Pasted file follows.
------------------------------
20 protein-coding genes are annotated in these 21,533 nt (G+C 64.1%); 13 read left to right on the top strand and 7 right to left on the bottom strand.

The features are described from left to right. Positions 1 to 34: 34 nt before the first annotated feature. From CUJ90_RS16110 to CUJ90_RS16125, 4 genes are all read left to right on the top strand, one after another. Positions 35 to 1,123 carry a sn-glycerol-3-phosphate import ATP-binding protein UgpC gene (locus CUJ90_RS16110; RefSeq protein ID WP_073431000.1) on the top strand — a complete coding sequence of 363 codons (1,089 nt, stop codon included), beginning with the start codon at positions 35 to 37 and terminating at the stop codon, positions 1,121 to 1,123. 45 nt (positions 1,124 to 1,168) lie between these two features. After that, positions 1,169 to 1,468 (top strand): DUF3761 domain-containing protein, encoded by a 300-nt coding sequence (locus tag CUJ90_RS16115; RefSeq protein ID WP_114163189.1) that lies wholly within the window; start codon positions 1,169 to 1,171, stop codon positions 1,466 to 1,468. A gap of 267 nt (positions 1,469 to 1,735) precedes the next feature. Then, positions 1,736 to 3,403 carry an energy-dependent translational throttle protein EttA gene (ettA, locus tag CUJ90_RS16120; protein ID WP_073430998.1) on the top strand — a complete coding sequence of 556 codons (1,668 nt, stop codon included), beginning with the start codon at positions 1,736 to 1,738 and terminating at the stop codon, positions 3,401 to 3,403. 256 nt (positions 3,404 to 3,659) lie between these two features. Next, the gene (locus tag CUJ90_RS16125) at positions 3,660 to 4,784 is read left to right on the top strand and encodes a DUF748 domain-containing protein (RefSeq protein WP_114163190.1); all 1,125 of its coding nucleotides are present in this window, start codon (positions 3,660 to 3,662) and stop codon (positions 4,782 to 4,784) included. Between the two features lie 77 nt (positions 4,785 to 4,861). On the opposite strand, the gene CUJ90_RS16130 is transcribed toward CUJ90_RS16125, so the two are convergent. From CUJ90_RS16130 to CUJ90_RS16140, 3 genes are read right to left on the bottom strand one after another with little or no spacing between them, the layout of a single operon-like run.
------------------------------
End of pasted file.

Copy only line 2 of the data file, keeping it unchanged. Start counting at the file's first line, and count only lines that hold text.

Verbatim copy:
The features are described from left to right. Positions 1 to 34: 34 nt before the first annotated feature. From CUJ90_RS16110 to CUJ90_RS16125, 4 genes are all read left to right on the top strand, one after another. Positions 35 to 1,123 carry a sn-glycerol-3-phosphate import ATP-binding protein UgpC gene (locus CUJ90_RS16110; RefSeq protein ID WP_073431000.1) on the top strand — a complete coding sequence of 363 codons (1,089 nt, stop codon included), beginning with the start codon at positions 35 to 37 and terminating at the stop codon, positions 1,121 to 1,123. 45 nt (positions 1,124 to 1,168) lie between these two features. After that, positions 1,169 to 1,468 (top strand): DUF3761 domain-containing protein, encoded by a 300-nt coding sequence (locus tag CUJ90_RS16115; RefSeq protein ID WP_114163189.1) that lies wholly within the window; start codon positions 1,169 to 1,171, stop codon positions 1,466 to 1,468. A gap of 267 nt (positions 1,469 to 1,735) precedes the next feature. Then, positions 1,736 to 3,403 carry an energy-dependent translational throttle protein EttA gene (ettA, locus tag CUJ90_RS16120; protein ID WP_073430998.1) on the top strand — a complete coding sequence of 556 codons (1,668 nt, stop codon included), beginning with the start codon at positions 1,736 to 1,738 and terminating at the stop codon, positions 3,401 to 3,403. 256 nt (positions 3,404 to 3,659) lie between these two features. Next, the gene (locus tag CUJ90_RS16125) at positions 3,660 to 4,784 is read left to right on the top strand and encodes a DUF748 domain-containing protein (RefSeq protein WP_114163190.1); all 1,125 of its coding nucleotides are present in this window, start codon (positions 3,660 to 3,662) and stop codon (positions 4,782 to 4,784) included. Between the two features lie 77 nt (positions 4,785 to 4,861). On the opposite strand, the gene CUJ90_RS16130 is transcribed toward CUJ90_RS16125, so the two are convergent. From CUJ90_RS16130 to CUJ90_RS16140, 3 genes are read right to left on the bottom strand one after another with little or no spacing between them, the layout of a single operon-like run.